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Former Member

dif bet make to order and make to stock

hi

what is diffrence bet make to order and make to stock , who impleming this in real time

regards

shivaji

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3 Answers

  • Best Answer
    Posted on Nov 22, 2007 at 03:17 AM

    Dear Shivaji

    <b>1) MTO</b>

    You can use repetitive manufacturing as sales-order-oriented production. The system generates one or more planned orders that have a direct link to the sales order item. The material is manufactured on the basis of these planned orders. The manufacturing process is therefore initiated by sales orders.

    If you are using a valuated sales order stock in sales-order-oriented repetitive manufacturing, you create a product cost collector for the individual requirements material (the material that is manufactured for the sales order stock). The costs incurred in the production of the individual requirements material are collected on this product cost collector. The costs can then be analyzed on the product cost collector. You use the functions of Product Cost by Period.

    In sales-order-oriented repetitive manufacturing, the sales order stocks are usually valuated. <i><b>This scenario is used in the automotive industry</b></i>, for example. The production of each vehicle is triggered by a sales order (or by a sales order item). The costs incurred for each particular vehicle are only of secondary importance. Instead, the focus is on period-based analysis of the costs for all vehicles manufactured during a particular period, whose costs are collected on the same product cost collector. The costs are not collected and analyzed separately for each sales order item.

    <b>2) MTS</b>

    Choose a make-to-stock strategy, if:

    --> The materials are not segregated. In other words, they are not assigned to specific sales orders.

    --> Costs need to be tracked at material level, and not at sales order level.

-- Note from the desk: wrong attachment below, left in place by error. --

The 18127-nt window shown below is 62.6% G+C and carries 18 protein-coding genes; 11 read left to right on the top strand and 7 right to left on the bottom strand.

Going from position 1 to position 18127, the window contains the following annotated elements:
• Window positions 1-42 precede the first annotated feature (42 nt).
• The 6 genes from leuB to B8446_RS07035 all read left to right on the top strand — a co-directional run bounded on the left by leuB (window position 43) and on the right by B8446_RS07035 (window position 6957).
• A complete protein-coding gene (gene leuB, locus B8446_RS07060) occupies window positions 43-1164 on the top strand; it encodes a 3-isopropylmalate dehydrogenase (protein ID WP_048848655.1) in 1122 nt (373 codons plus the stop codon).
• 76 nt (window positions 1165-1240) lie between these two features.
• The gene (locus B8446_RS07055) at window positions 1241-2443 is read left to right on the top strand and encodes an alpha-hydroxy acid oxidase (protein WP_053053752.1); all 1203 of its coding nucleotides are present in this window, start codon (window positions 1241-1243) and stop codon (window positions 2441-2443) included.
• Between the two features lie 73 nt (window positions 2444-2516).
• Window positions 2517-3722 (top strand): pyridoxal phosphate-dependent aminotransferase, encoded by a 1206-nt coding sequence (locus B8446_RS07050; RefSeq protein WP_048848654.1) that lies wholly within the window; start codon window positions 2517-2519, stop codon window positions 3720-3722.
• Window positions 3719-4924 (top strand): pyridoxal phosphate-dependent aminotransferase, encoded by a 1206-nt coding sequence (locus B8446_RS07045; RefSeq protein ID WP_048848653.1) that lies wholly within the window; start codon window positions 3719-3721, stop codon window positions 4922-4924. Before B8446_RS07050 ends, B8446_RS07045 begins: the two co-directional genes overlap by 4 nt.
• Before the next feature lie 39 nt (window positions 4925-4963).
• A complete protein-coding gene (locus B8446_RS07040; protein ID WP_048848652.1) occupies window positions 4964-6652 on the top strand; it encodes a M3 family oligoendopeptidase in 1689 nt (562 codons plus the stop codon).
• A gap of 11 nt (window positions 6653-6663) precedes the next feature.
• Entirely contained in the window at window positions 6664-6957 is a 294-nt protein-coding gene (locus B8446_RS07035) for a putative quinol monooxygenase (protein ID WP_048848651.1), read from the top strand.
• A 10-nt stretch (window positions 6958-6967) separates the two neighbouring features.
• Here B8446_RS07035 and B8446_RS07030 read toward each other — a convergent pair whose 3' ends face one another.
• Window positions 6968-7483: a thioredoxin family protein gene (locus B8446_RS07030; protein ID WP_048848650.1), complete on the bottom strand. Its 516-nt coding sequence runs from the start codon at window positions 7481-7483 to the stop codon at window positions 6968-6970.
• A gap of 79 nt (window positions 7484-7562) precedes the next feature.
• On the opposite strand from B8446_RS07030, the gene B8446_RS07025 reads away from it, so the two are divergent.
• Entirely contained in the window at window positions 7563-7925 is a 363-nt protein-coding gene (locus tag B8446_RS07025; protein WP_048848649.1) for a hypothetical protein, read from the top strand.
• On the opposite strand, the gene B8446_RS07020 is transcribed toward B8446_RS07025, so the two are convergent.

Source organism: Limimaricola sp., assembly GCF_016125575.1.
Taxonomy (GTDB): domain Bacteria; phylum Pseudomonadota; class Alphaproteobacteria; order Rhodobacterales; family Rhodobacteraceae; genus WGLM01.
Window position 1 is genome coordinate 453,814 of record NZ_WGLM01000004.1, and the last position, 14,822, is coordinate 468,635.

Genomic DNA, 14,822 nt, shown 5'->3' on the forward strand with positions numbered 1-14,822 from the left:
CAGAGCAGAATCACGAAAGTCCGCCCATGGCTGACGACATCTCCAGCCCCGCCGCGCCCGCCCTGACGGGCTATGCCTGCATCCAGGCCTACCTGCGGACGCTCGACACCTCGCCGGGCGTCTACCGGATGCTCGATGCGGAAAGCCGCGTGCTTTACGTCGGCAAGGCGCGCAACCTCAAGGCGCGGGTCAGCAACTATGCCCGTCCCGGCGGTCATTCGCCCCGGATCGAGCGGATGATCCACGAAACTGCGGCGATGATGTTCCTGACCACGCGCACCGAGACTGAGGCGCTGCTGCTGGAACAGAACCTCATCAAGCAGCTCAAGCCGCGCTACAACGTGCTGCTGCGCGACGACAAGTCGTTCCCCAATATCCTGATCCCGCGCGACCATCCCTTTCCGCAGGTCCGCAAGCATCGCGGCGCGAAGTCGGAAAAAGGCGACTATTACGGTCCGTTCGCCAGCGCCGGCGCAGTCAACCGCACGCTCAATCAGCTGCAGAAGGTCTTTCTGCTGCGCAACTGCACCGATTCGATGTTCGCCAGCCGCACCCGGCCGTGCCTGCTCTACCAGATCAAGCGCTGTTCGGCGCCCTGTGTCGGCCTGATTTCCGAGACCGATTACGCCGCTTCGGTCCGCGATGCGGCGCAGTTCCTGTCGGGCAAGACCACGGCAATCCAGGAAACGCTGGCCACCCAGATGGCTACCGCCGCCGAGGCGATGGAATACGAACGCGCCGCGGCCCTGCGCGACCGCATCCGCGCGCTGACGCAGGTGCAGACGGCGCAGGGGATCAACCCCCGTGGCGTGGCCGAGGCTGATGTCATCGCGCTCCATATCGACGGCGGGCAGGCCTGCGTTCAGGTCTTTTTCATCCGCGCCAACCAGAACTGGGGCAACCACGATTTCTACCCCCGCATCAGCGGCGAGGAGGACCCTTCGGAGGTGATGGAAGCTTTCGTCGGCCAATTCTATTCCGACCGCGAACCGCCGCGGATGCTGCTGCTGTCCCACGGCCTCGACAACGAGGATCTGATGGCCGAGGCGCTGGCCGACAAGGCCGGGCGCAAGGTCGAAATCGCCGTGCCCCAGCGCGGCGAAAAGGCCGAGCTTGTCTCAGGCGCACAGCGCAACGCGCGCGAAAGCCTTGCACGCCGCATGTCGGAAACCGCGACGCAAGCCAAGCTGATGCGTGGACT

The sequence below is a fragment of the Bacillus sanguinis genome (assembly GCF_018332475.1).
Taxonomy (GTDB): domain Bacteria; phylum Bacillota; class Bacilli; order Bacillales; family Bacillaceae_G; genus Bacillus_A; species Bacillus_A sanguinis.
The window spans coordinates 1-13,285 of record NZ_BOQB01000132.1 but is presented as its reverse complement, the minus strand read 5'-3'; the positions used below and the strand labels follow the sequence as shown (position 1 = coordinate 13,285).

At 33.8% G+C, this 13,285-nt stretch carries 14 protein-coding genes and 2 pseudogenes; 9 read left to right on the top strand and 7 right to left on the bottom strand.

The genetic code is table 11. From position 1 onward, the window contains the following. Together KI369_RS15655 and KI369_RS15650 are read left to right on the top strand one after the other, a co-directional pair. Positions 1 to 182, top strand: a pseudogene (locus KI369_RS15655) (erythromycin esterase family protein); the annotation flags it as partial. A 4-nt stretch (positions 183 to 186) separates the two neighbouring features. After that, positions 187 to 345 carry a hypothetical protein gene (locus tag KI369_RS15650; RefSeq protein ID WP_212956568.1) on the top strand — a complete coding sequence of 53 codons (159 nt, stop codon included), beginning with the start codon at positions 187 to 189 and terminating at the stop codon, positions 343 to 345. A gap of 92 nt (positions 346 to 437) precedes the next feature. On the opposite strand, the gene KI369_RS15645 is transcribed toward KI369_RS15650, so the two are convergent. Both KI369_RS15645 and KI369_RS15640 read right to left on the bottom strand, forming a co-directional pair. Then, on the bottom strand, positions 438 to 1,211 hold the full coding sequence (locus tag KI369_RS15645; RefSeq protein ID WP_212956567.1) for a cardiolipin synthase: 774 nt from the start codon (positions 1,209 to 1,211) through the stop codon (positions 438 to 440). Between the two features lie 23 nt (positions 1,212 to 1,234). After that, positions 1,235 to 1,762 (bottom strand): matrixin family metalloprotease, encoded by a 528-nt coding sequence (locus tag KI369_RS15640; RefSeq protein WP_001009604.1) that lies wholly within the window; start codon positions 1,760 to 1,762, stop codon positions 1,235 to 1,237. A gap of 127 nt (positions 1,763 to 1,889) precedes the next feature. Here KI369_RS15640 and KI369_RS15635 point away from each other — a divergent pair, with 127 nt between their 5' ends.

<i><b>You should always use make-to-stock production if</b></i> you produce stock independently of orders because <i><b>you want to provide your customers immediately with goods from that stock later on</b></i>. You might even want to produce goods without having sales orders, if you expect that there might be customer demand in the future.

    This means that make-to-stock strategies can support a very close customer-vendor relationship because your objective here is to provide your customers with goods from your stock as quickly as possible. Returns that have passed quality inspection and other unexpected goods receipts can be used for other sales orders.

    This does not mean that you have unreasonably high stock levels. You can avoid them by doing one of the following:

    => Create a production plan in advance (in Demand Management) to plan your stock.

    If you make use of this option, you may also want to decide whether sales orders exceeding your plan are to affect production or not.

    => Receive sales orders relatively early on (using scheduling agreements, for example).

    Thanks

    G. Lakshmipathi

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  • author's profile photo Former Member
    Former Member
    Posted on Nov 21, 2007 at 06:27 PM

    Hi,

    As of my knowledge Make to Order means " The product will be manufactured only after getting the Order Confirmation from the customer with some specifications." Not sure about make to Stock

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  • author's profile photo Former Member
    Former Member
    Posted on Nov 21, 2007 at 06:32 PM

    Hi

    MTO --- MRP will run and production will happen with reference to the

    particular order. Once the production is over it will be stored as a

    special stock pertain to that particular order. Production will happen

    based on CIR (customer Independent requirement). Production will happen

    based on the receipt of confirmed purchase order. BOM,Variant Configuration etc scenarios use MTO.

    MTS --- Production will happen based on Forecast. They will treat all the

    order as Make to stock during MRP run..... Produce the material and stored

    in unrestricted stock. In this case production will happen with the logic

    of PIR.

    Ramesh

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